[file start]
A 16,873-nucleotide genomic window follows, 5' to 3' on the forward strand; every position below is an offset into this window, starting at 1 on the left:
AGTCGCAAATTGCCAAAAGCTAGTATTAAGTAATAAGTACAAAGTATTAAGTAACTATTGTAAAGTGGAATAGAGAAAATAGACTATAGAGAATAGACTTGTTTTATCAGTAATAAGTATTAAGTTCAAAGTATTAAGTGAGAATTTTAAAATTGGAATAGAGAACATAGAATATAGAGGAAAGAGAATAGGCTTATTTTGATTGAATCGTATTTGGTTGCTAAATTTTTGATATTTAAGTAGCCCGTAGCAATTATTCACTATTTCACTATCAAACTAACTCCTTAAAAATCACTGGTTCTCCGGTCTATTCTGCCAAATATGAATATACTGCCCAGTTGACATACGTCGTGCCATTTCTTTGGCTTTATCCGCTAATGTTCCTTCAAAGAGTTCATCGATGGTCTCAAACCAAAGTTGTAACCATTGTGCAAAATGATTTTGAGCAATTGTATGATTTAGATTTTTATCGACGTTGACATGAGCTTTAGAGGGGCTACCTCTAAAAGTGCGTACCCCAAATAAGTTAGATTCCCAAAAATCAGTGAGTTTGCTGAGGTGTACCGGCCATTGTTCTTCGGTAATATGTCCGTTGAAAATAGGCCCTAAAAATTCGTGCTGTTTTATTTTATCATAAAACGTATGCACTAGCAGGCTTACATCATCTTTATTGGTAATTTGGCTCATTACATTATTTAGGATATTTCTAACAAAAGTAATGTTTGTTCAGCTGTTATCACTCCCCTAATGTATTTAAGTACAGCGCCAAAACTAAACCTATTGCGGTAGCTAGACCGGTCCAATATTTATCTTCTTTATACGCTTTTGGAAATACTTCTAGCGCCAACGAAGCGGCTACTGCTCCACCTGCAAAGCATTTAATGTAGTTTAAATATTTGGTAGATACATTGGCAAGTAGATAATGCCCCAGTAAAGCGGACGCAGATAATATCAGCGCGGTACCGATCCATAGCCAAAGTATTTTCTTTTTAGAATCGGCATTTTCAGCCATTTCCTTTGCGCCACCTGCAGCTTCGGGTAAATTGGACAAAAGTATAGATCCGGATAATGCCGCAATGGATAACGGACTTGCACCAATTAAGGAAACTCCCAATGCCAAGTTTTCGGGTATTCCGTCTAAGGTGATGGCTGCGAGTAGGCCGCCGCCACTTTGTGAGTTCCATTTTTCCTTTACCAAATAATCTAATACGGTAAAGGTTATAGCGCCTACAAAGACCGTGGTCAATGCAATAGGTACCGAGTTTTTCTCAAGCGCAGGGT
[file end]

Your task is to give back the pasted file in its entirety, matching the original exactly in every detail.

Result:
A 16,873-nucleotide genomic window follows, 5' to 3' on the forward strand; every position below is an offset into this window, starting at 1 on the left:
AGTCGCAAATTGCCAAAAGCTAGTATTAAGTAATAAGTACAAAGTATTAAGTAACTATTGTAAAGTGGAATAGAGAAAATAGACTATAGAGAATAGACTTGTTTTATCAGTAATAAGTATTAAGTTCAAAGTATTAAGTGAGAATTTTAAAATTGGAATAGAGAACATAGAATATAGAGGAAAGAGAATAGGCTTATTTTGATTGAATCGTATTTGGTTGCTAAATTTTTGATATTTAAGTAGCCCGTAGCAATTATTCACTATTTCACTATCAAACTAACTCCTTAAAAATCACTGGTTCTCCGGTCTATTCTGCCAAATATGAATATACTGCCCAGTTGACATACGTCGTGCCATTTCTTTGGCTTTATCCGCTAATGTTCCTTCAAAGAGTTCATCGATGGTCTCAAACCAAAGTTGTAACCATTGTGCAAAATGATTTTGAGCAATTGTATGATTTAGATTTTTATCGACGTTGACATGAGCTTTAGAGGGGCTACCTCTAAAAGTGCGTACCCCAAATAAGTTAGATTCCCAAAAATCAGTGAGTTTGCTGAGGTGTACCGGCCATTGTTCTTCGGTAATATGTCCGTTGAAAATAGGCCCTAAAAATTCGTGCTGTTTTATTTTATCATAAAACGTATGCACTAGCAGGCTTACATCATCTTTATTGGTAATTTGGCTCATTACATTATTTAGGATATTTCTAACAAAAGTAATGTTTGTTCAGCTGTTATCACTCCCCTAATGTATTTAAGTACAGCGCCAAAACTAAACCTATTGCGGTAGCTAGACCGGTCCAATATTTATCTTCTTTATACGCTTTTGGAAATACTTCTAGCGCCAACGAAGCGGCTACTGCTCCACCTGCAAAGCATTTAATGTAGTTTAAATATTTGGTAGATACATTGGCAAGTAGATAATGCCCCAGTAAAGCGGACGCAGATAATATCAGCGCGGTACCGATCCATAGCCAAAGTATTTTCTTTTTAGAATCGGCATTTTCAGCCATTTCCTTTGCGCCACCTGCAGCTTCGGGTAAATTGGACAAAAGTATAGATCCGGATAATGCCGCAATGGATAACGGACTTGCACCAATTAAGGAAACTCCCAATGCCAAGTTTTCGGGTATTCCGTCTAAGGTGATGGCTGCGAGTAGGCCGCCGCCACTTTGTGAGTTCCATTTTTCCTTTACCAAATAATCTAATACGGTAAAGGTTATAGCGCCTACAAAGACCGTGGTCAATGCAATAGGTACCGAGTTTTTCTCAAGCGCAGGGT